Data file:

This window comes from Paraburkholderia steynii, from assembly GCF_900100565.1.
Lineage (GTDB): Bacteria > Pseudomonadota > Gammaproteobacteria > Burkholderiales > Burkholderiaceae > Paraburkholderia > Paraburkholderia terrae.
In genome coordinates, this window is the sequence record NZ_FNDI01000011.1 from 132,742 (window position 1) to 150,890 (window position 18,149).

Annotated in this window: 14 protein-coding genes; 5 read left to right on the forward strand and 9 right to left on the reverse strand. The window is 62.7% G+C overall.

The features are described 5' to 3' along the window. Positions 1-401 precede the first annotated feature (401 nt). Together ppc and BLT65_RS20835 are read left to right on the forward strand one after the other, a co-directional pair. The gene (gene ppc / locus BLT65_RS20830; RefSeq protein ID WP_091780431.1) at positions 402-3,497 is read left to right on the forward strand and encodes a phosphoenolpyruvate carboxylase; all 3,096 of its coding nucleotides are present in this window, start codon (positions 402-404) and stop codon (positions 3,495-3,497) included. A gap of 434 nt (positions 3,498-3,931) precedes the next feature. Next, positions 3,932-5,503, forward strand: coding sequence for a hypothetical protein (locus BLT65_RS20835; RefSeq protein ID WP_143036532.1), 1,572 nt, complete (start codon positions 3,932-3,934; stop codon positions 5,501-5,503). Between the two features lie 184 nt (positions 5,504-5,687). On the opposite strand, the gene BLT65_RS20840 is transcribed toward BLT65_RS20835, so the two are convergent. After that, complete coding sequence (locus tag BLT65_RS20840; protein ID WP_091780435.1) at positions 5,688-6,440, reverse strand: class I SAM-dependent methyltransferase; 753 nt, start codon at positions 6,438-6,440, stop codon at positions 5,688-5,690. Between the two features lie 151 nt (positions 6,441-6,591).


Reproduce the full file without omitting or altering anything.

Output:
This window comes from Paraburkholderia steynii, from assembly GCF_900100565.1.
Lineage (GTDB): Bacteria > Pseudomonadota > Gammaproteobacteria > Burkholderiales > Burkholderiaceae > Paraburkholderia > Paraburkholderia terrae.
In genome coordinates, this window is the sequence record NZ_FNDI01000011.1 from 132,742 (window position 1) to 150,890 (window position 18,149).

Annotated in this window: 14 protein-coding genes; 5 read left to right on the forward strand and 9 right to left on the reverse strand. The window is 62.7% G+C overall.

The features are described 5' to 3' along the window. Positions 1-401 precede the first annotated feature (401 nt). Together ppc and BLT65_RS20835 are read left to right on the forward strand one after the other, a co-directional pair. The gene (gene ppc / locus BLT65_RS20830; RefSeq protein ID WP_091780431.1) at positions 402-3,497 is read left to right on the forward strand and encodes a phosphoenolpyruvate carboxylase; all 3,096 of its coding nucleotides are present in this window, start codon (positions 402-404) and stop codon (positions 3,495-3,497) included. A gap of 434 nt (positions 3,498-3,931) precedes the next feature. Next, positions 3,932-5,503, forward strand: coding sequence for a hypothetical protein (locus BLT65_RS20835; RefSeq protein ID WP_143036532.1), 1,572 nt, complete (start codon positions 3,932-3,934; stop codon positions 5,501-5,503). Between the two features lie 184 nt (positions 5,504-5,687). On the opposite strand, the gene BLT65_RS20840 is transcribed toward BLT65_RS20835, so the two are convergent. After that, complete coding sequence (locus tag BLT65_RS20840; protein ID WP_091780435.1) at positions 5,688-6,440, reverse strand: class I SAM-dependent methyltransferase; 753 nt, start codon at positions 6,438-6,440, stop codon at positions 5,688-5,690. Between the two features lie 151 nt (positions 6,441-6,591).